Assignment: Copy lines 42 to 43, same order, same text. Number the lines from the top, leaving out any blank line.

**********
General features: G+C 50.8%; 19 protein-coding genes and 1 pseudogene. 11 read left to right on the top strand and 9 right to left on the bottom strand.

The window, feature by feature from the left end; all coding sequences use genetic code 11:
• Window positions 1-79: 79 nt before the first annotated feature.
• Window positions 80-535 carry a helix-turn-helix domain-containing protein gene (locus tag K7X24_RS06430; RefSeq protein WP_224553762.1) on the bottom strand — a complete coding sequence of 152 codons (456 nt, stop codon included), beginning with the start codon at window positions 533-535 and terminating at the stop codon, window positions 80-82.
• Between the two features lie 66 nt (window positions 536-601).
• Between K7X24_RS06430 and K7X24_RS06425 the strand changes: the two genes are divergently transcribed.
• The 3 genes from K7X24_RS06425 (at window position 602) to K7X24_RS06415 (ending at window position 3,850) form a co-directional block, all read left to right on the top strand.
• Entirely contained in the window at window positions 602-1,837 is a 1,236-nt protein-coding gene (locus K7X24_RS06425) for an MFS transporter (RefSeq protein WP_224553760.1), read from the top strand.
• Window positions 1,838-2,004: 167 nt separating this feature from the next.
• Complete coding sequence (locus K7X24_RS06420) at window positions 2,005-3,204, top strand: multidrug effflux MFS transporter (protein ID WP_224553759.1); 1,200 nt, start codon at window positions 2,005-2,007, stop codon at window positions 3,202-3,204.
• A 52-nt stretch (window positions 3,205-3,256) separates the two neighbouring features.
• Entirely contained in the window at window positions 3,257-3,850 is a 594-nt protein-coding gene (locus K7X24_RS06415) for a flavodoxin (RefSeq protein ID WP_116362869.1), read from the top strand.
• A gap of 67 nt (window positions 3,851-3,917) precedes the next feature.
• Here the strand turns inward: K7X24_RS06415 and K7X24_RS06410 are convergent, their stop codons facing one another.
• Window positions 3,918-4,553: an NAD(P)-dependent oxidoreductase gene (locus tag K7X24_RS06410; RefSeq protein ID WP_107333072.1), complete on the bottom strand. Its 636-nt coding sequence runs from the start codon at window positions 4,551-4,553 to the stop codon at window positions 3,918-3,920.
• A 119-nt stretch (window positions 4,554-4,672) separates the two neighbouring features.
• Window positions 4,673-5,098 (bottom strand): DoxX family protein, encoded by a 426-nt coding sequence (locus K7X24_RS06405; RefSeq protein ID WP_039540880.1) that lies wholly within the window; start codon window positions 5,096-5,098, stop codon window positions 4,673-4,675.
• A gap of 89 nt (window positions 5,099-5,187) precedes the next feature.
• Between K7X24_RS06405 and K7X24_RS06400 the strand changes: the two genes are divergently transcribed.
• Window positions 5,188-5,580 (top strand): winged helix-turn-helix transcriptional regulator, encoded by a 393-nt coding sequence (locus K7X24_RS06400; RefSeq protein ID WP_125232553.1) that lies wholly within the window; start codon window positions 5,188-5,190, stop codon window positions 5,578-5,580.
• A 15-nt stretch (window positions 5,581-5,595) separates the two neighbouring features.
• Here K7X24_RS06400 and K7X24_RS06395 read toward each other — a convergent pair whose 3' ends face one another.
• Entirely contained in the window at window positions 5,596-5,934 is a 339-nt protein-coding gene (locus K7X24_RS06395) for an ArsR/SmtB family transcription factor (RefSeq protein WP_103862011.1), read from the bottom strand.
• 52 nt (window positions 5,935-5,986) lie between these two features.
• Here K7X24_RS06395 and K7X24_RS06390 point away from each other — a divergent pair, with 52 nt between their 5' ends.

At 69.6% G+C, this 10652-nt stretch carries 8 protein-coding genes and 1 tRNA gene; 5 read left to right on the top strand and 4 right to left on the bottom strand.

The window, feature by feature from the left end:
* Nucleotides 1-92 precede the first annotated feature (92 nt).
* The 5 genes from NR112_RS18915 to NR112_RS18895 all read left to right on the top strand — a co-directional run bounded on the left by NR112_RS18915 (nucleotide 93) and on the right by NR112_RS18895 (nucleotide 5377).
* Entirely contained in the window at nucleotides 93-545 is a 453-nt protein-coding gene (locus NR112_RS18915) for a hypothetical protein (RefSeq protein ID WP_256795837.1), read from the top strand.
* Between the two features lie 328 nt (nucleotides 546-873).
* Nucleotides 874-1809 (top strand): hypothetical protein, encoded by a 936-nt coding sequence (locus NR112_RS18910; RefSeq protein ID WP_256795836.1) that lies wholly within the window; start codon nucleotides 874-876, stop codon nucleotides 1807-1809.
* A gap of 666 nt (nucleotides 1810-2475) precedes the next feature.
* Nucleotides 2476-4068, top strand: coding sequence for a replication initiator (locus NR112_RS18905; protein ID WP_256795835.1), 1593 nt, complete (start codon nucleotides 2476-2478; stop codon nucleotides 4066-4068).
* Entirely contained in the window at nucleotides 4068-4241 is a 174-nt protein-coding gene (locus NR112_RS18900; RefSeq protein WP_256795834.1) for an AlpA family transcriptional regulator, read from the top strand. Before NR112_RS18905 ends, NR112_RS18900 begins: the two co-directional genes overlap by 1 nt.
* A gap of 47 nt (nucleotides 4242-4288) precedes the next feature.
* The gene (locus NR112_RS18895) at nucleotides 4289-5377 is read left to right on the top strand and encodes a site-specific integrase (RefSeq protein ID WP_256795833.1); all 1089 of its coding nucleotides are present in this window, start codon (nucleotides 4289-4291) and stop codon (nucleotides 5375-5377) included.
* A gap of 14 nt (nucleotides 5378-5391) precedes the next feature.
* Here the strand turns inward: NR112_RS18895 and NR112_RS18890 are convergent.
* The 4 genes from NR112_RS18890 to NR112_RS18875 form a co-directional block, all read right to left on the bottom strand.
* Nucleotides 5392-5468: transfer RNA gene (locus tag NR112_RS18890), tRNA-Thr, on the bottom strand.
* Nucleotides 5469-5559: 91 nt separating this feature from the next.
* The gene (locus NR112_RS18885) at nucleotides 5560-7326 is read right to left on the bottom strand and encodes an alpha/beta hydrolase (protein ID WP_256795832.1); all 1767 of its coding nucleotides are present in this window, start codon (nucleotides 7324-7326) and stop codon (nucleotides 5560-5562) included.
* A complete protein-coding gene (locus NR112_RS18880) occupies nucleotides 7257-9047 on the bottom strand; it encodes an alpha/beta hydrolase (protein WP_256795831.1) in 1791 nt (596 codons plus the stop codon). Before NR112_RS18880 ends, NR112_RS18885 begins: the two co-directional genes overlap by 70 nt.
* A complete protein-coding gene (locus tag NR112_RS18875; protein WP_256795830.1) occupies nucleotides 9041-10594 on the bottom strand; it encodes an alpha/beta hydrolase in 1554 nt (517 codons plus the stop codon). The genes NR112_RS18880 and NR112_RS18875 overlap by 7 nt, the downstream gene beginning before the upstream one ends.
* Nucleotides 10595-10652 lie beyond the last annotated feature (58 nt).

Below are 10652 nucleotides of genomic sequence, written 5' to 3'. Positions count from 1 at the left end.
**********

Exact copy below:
* Nucleotides 5469-5559: 91 nt separating this feature from the next.
* The gene (locus NR112_RS18885) at nucleotides 5560-7326 is read right to left on the bottom strand and encodes an alpha/beta hydrolase (protein ID WP_256795832.1); all 1767 of its coding nucleotides are present in this window, start codon (nucleotides 7324-7326) and stop codon (nucleotides 5560-5562) included.